He wasn’t an offensive force, but he worked hard, loved defense, and wasn’t afraid to throw his skinny body around for rebounds and blocked shots. Louis Green, a friend who played basketball and lived with Aaron Jr. for two years at Edison, doesn’t remember him talking much about boxing—until one day out of the blue, Pryor turned to him and said: “You know Louis, if basketball doesn’t work out, I’m gonna try boxing.”


There are two kinds of fighters: brawlers and boxers. The main objective of a brawler is to whale away at his opponent. A boxer is a mover, someone who carefully dodges punches while strategically firing off his own. Aaron Pryor Sr. was a rare breed; he could do both very well.

The Champ's career is on display in the small den of his Mt. Airy apartment.
The Champ’s career is on display in the small den of his Mt. Airy apartment.

Photograph by Ryan Kurtz


From the moment he stumbled into the Emanuel Center on Race Street in 1968 at 13, ordering the skeptical manager to find an opponent for him, it was evident he was a natural. He took the hits then gave them back, only harder, and his short 5’6″ body was sculpted for the sport: strong, thin legs like a runner with a trim upper body, wide shoulders, and the arms of a much bigger fighter. Pryor’s lack of a home life became an asset. He was one of seven children born to Sara Shelery, a striking woman who wasn’t afraid to come to blows with the many men in her life. Coming from this turbulent environment, the Champ welcomed the disciplined, structured, goal-oriented universe boxing provided and quickly made the gym his real home. “It’s a very clean sport,” he says, looking back. “Clean living. No drinking. It was what I was all about. My family would drink and have parties. Alcohol. Marijuana. I would always go to the gym because I hated that.”

In 1971, he took home the Cincinnati Golden Gloves title, then the tournament’s national crown two years later. By 1976, he’d won 204 of his 220 amateur fights, including the silver medal at the 1975 Pan Am Games, and was considered a lock to qualify for the U.S. Olympic team. But a controversial decision in the final round of the qualifiers gave the spot to Howard Davis Jr., who took top honors at the Olympics and cashed in on a $250,000 pro debut purse. Pryor returned home, dejected and depressed, forced to take a job selling men’s clothes at Dino’s For Men on Race Street and accept $400 for his first pro fight. “My self-esteem was very low,” he says, “but I loved boxing.”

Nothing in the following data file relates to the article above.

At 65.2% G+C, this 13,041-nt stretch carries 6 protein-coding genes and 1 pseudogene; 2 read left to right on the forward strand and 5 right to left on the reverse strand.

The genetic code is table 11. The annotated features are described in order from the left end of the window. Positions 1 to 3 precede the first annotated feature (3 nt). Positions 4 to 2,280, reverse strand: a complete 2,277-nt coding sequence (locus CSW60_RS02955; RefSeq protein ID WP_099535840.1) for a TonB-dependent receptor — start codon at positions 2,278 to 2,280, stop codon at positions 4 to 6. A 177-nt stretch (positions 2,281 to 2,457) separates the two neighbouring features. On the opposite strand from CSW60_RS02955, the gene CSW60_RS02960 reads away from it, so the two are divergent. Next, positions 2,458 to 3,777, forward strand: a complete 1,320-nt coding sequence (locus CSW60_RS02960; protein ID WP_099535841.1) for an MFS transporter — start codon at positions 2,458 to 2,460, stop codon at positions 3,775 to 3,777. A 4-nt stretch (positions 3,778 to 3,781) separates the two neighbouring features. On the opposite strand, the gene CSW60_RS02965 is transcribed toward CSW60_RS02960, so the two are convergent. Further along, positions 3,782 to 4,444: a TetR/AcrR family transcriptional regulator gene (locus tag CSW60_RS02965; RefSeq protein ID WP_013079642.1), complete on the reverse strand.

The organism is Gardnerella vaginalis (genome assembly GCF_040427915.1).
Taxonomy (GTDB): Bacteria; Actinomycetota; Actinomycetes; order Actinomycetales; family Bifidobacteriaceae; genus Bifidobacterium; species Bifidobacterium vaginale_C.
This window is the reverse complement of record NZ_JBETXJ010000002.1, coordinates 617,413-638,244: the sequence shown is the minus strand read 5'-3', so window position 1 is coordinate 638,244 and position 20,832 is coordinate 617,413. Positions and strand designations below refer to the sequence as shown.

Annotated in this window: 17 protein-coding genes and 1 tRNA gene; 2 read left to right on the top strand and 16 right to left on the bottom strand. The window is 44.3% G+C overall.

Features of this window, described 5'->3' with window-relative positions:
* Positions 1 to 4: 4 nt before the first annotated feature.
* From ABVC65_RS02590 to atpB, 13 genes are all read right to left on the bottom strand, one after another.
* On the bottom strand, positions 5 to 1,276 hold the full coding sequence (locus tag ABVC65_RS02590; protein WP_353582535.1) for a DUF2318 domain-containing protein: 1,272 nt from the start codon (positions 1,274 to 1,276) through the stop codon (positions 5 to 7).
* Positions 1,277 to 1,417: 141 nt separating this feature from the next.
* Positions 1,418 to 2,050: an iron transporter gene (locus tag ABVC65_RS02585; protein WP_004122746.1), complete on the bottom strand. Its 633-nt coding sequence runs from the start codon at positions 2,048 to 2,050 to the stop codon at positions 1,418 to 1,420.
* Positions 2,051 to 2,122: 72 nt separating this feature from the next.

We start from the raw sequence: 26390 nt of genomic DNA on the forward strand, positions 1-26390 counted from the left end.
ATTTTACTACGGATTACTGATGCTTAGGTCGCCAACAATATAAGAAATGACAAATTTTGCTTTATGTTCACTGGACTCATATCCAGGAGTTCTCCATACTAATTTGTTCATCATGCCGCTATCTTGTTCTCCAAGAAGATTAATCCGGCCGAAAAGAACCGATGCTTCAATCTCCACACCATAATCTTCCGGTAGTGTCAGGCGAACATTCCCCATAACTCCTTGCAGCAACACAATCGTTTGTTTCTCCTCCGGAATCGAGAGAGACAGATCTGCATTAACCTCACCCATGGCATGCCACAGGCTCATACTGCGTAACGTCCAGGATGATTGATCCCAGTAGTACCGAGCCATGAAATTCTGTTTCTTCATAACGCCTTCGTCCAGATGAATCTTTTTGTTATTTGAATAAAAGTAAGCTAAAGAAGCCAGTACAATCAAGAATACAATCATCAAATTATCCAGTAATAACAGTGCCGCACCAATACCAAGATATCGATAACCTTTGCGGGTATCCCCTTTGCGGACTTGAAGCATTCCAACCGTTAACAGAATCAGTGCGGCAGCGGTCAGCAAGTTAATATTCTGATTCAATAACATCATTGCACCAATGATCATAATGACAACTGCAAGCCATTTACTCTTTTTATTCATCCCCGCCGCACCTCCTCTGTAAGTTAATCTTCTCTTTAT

So did Buddy LaRosa. A one-time amateur featherweight, LaRosa had made his fortune in the pizza business and wanted to get in on the fight game. As it happened, the Champ needed a manager. LaRosa set to work scheduling eight fights for Pryor in 1977, another five in 1978, and six more the following year. The Champ steamrolled through the competition, winning all but two by knockout, and ending five before the start of the third round. Nicknamed the Hawk for his alertness, Pryor taunted his opponents, smiling back at them when they hit him hard and then unleashing a flurry of fierce combinations. One sportswriter called him “a time bomb in Brooks Brothers wrapping.”

He soon became the boxer fight fans loved to hate. A self-described “wild man,” he traveled with an ever-expanding posse of bodyguards known as The Hawk Troopers, who wore Civil War-era caps with a hawk insignia. The fans’ disdain for him reached so deep that one promoter tried to draw a bigger crowd by trumpeting that Pryor was going to lose. “See Aaron Pryor Knocked Out by Peppermint Frazer” read the ads. For Pryor-hating spectators, it was a disappointment; the Champ won in five rounds.

“He was in perpetual motion,” says boxing historian and author Bert Sugar. “He looked like a ferret on 10 cups of cappuccino, for Christ’s sake. He overwhelmed everybody. It was unbelievable.”

Pryor fought hard because he trained hard. “He  wore me out,” says LaRosa. “I couldn’t keep up with him. We’d have five, six sparring partners lined up and he’d box them in four-minute rounds, only resting for 30 seconds. He thrived on work.”